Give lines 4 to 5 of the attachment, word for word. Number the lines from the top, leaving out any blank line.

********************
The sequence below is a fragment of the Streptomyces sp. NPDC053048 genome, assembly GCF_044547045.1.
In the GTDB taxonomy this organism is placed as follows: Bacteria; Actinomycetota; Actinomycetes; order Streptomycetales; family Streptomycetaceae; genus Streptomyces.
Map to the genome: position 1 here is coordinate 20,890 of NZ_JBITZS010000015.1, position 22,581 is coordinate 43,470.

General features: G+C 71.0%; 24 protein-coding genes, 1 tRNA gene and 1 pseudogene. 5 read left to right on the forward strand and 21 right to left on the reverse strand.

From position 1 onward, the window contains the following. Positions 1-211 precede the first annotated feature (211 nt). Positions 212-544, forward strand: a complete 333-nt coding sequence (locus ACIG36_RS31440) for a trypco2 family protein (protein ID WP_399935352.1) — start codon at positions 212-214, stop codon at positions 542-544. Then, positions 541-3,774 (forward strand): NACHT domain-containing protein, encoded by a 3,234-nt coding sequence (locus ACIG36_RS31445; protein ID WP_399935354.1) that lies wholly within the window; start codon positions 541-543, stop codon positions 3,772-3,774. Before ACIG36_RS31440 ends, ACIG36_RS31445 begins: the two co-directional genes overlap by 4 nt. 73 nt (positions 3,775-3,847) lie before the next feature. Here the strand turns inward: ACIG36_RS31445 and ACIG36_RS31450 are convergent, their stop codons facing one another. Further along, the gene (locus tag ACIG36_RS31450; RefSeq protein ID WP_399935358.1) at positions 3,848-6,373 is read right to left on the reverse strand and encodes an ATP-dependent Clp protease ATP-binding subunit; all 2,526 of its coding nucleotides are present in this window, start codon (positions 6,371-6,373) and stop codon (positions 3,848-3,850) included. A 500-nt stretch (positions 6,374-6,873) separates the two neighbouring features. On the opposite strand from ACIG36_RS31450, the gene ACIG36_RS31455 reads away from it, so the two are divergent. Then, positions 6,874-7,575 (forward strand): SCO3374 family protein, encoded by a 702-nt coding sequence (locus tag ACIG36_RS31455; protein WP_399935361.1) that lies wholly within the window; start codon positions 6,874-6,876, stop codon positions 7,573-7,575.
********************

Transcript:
General features: G+C 71.0%; 24 protein-coding genes, 1 tRNA gene and 1 pseudogene. 5 read left to right on the forward strand and 21 right to left on the reverse strand.

From position 1 onward, the window contains the following. Positions 1-211 precede the first annotated feature (211 nt). Positions 212-544, forward strand: a complete 333-nt coding sequence (locus ACIG36_RS31440) for a trypco2 family protein (protein ID WP_399935352.1) — start codon at positions 212-214, stop codon at positions 542-544. Then, positions 541-3,774 (forward strand): NACHT domain-containing protein, encoded by a 3,234-nt coding sequence (locus ACIG36_RS31445; protein ID WP_399935354.1) that lies wholly within the window; start codon positions 541-543, stop codon positions 3,772-3,774. Before ACIG36_RS31440 ends, ACIG36_RS31445 begins: the two co-directional genes overlap by 4 nt. 73 nt (positions 3,775-3,847) lie before the next feature. Here the strand turns inward: ACIG36_RS31445 and ACIG36_RS31450 are convergent, their stop codons facing one another. Further along, the gene (locus tag ACIG36_RS31450; RefSeq protein ID WP_399935358.1) at positions 3,848-6,373 is read right to left on the reverse strand and encodes an ATP-dependent Clp protease ATP-binding subunit; all 2,526 of its coding nucleotides are present in this window, start codon (positions 6,371-6,373) and stop codon (positions 3,848-3,850) included. A 500-nt stretch (positions 6,374-6,873) separates the two neighbouring features. On the opposite strand from ACIG36_RS31450, the gene ACIG36_RS31455 reads away from it, so the two are divergent. Then, positions 6,874-7,575 (forward strand): SCO3374 family protein, encoded by a 702-nt coding sequence (locus tag ACIG36_RS31455; protein WP_399935361.1) that lies wholly within the window; start codon positions 6,874-6,876, stop codon positions 7,573-7,575.